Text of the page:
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The Role of Lipid Microdomains in Virus Biology

  • Debi P. Nayak
  • Eric K.-W. Hui
Part of the Subcellular Biochemistry book series (SCBI, volume 37)

Abstract

Many of the highly pathogenic viruses including influenza virus, HIV and others of world wide epidemiological importance are enveloped and possess a membrane around the nucleocapsid containing the viral genome. Viral membrane is required to protect the viral genome and provide important functions for attachment, morphogenesis and transmission. Viral membrane is essentially composed of lipids and proteins. While the proteins on the viral envelope are almost exclusively virally encoded, lipids, on the other hand, are all of host origin and recruited from host membrane. However, lipids on the viral membrane are not incorporated randomly and do not represent average lipid composition of the host membrane. Recent studies support that specific lipid microdomains such as lipid rafts play critical roles in many aspects of the virus infectious cycle including attachment, entry, uncoating, protein transport and sorting as well as viral morphogenesis and budding. Lipid microdomains aid in bringing and concentrating viral components to the budding site. Similarly, specific viral protein plays an important role in organizing lipid microdomains in and around the assembly and budding site of the virus. This review deals with the specific role of lipid microdomains in different aspects of the virus life cycle and the role of specific viral proteins in organizing the lipid microdomains.

Keywords

Human Immunodeficiency Virus Type Influenza Virus Lipid Raft Measle Virus Semliki Forest Virus 
These keywords were added by machine and not by the authors. This process is experimental and the keywords may be updated as the learning algorithm improves.

Abbreviations

AFM

atomic force microscopy

AIDS

acquired immune deficiency syndrome

ALV

nontransforming avian leukosis virus

ASV

avian sarcoma virus

BCR

B cell antigen receptor

BHK

cell, baby hamster kidney cell

CD

cyclodextrin

CEC

chick embryo cells

CIV

Chilo Iridescent virus

CLSM

confocal laser scanning microscopy

CMV

cytomegalovirus

CoV

coronavirus

CT

cytoplasmic tail

DIG

detergent insoluble GSL-enriched domain

DRM

detergent resistant membranes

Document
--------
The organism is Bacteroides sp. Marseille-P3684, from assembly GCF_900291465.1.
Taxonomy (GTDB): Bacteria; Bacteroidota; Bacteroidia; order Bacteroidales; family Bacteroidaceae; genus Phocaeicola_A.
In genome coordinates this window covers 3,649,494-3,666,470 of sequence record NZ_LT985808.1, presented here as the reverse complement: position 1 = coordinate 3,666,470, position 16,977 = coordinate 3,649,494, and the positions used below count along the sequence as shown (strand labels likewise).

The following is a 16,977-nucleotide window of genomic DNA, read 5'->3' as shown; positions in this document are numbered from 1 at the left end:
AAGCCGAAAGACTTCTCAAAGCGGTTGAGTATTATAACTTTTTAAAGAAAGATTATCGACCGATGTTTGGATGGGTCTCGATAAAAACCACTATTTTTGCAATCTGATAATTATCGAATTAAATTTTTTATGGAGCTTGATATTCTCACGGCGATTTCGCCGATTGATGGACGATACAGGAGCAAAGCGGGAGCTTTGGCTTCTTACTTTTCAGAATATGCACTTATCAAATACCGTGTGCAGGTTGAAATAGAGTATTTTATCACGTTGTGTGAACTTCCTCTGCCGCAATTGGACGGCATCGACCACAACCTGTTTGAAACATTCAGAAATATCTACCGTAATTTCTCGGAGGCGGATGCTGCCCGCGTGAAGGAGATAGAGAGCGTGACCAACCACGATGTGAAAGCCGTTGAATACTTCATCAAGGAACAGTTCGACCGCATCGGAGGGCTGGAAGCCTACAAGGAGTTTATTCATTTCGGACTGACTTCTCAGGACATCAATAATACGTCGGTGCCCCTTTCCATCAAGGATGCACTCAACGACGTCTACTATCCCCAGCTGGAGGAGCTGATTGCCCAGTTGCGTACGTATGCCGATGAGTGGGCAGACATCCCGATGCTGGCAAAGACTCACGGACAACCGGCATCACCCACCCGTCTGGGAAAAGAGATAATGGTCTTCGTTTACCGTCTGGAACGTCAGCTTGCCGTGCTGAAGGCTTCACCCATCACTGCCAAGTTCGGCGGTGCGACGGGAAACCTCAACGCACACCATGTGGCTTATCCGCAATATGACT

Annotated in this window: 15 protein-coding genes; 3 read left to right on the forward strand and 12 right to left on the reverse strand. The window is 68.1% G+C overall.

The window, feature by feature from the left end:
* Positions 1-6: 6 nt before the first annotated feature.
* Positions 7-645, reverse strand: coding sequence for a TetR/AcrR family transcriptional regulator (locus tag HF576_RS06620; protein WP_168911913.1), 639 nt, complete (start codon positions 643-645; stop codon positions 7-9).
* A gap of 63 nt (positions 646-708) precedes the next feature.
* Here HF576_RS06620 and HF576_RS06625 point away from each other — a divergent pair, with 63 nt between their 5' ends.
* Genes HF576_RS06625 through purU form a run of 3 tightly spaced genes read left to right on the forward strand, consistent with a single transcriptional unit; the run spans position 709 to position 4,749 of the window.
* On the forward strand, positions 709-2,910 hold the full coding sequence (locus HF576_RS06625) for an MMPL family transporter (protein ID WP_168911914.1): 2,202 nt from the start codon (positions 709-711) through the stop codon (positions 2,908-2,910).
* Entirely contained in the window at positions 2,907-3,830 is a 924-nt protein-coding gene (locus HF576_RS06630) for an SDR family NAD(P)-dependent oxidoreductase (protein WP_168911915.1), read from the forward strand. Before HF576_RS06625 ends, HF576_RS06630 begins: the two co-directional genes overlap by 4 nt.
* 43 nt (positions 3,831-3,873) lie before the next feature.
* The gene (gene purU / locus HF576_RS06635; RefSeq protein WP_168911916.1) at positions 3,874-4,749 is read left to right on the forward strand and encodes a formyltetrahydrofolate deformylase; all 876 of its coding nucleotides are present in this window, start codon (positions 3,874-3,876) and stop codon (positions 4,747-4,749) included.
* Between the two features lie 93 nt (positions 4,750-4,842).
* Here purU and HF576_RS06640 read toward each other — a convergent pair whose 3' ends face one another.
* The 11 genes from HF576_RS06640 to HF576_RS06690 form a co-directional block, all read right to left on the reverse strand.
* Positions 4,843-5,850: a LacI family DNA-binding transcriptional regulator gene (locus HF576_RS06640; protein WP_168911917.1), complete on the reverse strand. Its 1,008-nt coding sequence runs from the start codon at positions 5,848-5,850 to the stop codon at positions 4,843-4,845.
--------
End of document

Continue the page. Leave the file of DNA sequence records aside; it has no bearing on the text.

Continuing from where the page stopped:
EAV

equine arteritis virus

EBOV

Ebola virus

EBV

Epstein-Barr virus

ER

endoplasmic reticulum

FRT

Fisher rat thyroid cells

FPV

fowl plague virus

FRET

fluorescence energy transfer

Gal Cer

galactosyl ceramide

GEM

GSL-enriched membrane

GIcT-1

glycosyltransferase

GSL

glycosphingolipid

HA

hemagglutinin

HaK

hamster kidney cells

Hat

cytoplasmic tail minus HA

HBV

hepatitis B virus

HCV

hepatitis C virus

HIV

human immunodeficiency virus

HSV

herpes simplex virus

IC

intermediate pre-Golgi compartment

I domain

interacting domain

lc

liquid crystalline phase

ld

liquid disordered phase

lo

liquid ordered phase

LBPA

lysobisphosphatidic acid

L domain

late domain

M1

matrix protein of influenza virus

MAD

membrane attachment domain

MBGV

Marburg virus

MDCK cell

MadinDarby canine kidney cell

MHC

major histocompatibility complex

MHV

mouse hepatitis virus

M-PMV

Mason-Pfizer monkey virus

MV

Measles virus

NA

neuraminidase

NDV

Newcastle disease virus

PC

phosphatidylcholine

PE

phosphatidylethanolamine

PLD2

phospholipase D2

RSV

respiratory syncytial virus

SFV

Semliki Forest virus

SIN

Sindbis virus

SNOM

scanning near field optical microscopy

SV

Sendai virus

SV5

Sendai virus

SV40

Simian virus 40

TCR

T cell antigen receptor

TGN

trans Golgi network

TIM

Triton-insoluble membrane

TM

trans-membrane

TMD

transmembrane domain

TR

transfection receptor

TX-100

Triton X-100

VEE

Venezuelan equine encephalitis virus

VLP

virus like particle

VSV

vesicular stomatitis virus

WT

wild type.

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Copyright information

© Springer Science+Business Media New York 2004

Authors and Affiliations

  • Debi P. Nayak
    • 1
  • Eric K.-W. Hui
    • 1
  1. 1.Department of Microbiology, Immunology and Molecular GeneticsUCLA School of MedicineLos AngelesUSA

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